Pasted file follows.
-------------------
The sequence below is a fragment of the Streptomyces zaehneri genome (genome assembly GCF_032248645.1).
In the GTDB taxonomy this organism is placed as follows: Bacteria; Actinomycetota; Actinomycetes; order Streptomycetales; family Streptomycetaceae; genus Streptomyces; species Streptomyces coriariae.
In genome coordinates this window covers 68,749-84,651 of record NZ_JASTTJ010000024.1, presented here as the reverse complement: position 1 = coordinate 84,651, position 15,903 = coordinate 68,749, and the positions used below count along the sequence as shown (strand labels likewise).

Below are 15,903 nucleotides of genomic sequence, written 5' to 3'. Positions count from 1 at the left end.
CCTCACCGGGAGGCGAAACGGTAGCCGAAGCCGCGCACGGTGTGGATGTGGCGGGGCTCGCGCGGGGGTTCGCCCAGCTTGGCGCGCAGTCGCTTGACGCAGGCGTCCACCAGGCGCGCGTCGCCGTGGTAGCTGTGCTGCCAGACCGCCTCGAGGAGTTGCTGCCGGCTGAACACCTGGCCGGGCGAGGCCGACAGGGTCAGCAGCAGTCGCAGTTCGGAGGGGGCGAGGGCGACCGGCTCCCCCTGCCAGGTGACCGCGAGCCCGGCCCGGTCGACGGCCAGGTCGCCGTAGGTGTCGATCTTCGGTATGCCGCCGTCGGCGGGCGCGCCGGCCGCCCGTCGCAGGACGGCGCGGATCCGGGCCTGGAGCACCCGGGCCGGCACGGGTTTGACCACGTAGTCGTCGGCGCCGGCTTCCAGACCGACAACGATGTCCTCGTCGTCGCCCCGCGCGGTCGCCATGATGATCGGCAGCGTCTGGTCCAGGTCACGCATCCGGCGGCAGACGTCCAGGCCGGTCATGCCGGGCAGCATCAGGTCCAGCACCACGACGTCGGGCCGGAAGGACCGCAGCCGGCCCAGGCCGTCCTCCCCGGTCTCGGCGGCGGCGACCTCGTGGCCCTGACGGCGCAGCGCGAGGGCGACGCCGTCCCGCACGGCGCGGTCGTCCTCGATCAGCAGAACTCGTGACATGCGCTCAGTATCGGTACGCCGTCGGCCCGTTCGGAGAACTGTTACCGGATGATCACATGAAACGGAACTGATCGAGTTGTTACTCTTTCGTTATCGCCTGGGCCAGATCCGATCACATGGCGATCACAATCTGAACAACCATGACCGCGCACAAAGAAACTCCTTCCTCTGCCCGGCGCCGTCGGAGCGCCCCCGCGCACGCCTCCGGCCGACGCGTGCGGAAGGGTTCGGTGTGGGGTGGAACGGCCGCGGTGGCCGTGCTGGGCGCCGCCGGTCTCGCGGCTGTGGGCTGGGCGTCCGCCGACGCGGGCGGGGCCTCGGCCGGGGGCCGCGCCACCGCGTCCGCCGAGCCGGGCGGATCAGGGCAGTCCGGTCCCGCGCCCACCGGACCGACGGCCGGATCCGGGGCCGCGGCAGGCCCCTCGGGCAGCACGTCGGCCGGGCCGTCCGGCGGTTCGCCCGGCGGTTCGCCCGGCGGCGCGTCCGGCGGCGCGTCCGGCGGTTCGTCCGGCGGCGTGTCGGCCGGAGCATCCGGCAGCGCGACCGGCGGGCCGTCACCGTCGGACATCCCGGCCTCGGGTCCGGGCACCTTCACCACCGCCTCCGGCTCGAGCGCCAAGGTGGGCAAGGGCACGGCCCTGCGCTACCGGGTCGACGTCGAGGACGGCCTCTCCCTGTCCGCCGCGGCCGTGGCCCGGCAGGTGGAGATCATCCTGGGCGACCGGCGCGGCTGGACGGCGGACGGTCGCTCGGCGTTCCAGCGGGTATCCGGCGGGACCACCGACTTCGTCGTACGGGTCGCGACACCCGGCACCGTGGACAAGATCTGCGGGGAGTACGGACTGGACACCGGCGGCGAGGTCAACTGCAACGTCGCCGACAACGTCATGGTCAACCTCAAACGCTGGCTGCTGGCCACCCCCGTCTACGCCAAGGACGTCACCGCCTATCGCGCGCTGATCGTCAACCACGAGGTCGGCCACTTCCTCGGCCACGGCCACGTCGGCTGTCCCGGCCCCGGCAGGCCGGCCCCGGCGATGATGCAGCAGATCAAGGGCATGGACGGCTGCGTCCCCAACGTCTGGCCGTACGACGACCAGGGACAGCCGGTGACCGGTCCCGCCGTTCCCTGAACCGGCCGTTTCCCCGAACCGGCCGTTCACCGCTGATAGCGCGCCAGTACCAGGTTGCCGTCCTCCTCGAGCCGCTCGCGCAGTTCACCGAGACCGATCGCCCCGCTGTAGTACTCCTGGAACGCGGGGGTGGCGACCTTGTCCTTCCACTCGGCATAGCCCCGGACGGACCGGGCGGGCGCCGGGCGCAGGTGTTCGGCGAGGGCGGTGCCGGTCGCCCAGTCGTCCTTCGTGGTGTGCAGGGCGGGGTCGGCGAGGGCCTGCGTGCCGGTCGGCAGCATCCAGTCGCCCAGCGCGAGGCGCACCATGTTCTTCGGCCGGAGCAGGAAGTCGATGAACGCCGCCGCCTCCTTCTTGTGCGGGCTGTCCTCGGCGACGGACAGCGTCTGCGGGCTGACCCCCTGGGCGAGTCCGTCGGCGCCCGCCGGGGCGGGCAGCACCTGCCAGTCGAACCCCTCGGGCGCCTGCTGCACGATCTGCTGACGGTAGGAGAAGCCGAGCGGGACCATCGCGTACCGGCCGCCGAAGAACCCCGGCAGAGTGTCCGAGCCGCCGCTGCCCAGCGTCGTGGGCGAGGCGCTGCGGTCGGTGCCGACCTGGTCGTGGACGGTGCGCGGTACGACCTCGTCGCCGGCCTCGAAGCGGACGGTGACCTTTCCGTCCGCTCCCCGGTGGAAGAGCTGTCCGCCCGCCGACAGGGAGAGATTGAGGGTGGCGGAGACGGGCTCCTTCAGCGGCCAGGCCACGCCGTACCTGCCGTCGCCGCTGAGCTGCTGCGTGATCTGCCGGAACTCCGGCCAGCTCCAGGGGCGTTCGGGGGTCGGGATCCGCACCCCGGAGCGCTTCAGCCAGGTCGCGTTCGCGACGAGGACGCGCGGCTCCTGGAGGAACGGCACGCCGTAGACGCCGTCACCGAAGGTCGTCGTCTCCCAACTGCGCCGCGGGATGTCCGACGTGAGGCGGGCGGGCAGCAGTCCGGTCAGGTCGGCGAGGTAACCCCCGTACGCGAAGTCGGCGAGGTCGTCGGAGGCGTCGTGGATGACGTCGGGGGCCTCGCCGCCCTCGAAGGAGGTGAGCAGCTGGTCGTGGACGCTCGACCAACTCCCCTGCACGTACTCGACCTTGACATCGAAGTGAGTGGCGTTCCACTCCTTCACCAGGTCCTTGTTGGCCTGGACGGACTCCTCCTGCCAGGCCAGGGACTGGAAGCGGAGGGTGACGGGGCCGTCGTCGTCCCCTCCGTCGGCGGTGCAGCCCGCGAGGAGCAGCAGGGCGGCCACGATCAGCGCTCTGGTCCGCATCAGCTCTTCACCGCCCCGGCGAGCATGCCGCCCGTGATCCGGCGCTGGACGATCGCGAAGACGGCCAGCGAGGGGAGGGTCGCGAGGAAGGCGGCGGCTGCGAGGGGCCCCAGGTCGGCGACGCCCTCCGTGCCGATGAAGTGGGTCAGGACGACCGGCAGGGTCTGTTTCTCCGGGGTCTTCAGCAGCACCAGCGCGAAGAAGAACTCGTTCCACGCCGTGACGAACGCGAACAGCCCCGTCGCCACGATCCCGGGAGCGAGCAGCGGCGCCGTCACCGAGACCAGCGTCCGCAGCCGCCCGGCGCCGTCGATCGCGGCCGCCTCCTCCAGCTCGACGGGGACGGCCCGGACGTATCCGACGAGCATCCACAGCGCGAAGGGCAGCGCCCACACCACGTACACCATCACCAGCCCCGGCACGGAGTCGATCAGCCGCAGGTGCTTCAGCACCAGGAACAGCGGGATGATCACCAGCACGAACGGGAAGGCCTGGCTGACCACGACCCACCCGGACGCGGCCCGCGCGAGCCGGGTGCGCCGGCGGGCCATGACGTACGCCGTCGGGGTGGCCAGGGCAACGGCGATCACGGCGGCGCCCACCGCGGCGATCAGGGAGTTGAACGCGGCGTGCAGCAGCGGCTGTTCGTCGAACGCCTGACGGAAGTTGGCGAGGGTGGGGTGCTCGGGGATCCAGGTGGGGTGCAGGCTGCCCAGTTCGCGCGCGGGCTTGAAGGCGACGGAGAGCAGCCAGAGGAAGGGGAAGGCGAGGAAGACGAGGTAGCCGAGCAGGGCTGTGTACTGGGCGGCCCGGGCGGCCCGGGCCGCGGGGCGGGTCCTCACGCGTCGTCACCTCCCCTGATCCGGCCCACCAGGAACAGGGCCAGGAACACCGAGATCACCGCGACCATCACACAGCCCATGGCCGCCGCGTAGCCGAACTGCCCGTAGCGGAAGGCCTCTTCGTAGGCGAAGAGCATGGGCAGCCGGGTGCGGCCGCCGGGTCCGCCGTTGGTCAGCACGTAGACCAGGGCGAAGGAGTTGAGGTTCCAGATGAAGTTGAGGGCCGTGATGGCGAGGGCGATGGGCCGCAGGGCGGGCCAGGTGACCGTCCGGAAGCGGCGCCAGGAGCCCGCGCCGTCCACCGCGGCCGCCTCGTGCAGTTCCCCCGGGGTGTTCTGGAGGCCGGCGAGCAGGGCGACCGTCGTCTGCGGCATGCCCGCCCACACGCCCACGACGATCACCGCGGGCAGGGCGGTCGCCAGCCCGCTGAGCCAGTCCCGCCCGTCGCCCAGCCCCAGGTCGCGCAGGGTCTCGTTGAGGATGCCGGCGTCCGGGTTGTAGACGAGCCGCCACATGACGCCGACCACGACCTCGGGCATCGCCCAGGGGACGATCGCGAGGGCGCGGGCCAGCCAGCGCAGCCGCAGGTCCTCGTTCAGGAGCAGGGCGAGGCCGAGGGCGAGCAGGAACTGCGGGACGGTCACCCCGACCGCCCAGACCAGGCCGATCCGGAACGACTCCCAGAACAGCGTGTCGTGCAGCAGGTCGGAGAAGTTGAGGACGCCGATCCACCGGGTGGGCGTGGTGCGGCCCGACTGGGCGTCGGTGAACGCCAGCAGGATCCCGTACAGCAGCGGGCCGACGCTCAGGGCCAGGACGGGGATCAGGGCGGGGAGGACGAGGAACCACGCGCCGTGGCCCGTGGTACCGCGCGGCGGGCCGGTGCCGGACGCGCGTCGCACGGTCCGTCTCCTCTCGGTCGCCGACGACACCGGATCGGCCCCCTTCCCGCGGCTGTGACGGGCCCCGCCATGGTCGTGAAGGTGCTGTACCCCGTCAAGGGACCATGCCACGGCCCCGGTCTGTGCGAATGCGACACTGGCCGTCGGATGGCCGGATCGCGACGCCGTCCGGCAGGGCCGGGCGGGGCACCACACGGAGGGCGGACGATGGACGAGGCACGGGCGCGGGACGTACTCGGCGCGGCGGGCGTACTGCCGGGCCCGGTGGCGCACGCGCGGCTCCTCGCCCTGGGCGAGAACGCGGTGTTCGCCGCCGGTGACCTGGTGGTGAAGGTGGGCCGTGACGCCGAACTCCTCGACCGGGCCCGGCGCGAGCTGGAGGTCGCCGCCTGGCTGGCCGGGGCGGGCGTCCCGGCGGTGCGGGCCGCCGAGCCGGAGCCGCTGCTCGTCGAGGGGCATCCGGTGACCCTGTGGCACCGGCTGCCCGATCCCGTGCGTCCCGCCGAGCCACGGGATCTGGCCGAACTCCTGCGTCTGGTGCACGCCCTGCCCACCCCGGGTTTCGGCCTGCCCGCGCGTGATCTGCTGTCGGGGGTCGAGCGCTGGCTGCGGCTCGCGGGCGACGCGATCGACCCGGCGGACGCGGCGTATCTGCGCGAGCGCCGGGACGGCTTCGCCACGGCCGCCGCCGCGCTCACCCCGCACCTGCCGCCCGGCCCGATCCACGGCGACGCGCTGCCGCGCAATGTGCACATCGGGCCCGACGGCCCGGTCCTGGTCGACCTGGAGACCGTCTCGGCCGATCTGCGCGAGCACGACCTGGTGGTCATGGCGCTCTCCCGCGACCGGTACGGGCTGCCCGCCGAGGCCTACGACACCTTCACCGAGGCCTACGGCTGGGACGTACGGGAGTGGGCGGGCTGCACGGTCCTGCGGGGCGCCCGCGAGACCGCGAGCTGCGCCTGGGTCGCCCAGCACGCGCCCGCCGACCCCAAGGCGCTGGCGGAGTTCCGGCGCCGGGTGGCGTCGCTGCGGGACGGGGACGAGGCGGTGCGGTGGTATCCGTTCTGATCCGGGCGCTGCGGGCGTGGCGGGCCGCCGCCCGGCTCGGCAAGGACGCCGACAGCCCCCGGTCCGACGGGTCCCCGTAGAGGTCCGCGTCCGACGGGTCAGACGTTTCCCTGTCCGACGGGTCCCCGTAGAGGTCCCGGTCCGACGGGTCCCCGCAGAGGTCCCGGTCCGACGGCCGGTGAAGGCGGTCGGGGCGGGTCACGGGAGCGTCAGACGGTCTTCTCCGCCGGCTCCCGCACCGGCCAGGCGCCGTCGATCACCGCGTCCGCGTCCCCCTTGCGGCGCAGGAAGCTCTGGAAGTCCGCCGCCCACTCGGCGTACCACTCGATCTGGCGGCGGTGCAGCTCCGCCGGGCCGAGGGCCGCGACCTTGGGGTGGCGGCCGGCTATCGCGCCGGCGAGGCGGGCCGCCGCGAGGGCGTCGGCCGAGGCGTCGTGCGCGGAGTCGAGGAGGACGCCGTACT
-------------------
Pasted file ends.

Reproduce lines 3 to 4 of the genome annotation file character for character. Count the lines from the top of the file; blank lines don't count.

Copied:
In genome coordinates this window covers 68,749-84,651 of record NZ_JASTTJ010000024.1, presented here as the reverse complement: position 1 = coordinate 84,651, position 15,903 = coordinate 68,749, and the positions used below count along the sequence as shown (strand labels likewise).

Below are 15,903 nucleotides of genomic sequence, written 5' to 3'. Positions count from 1 at the left end.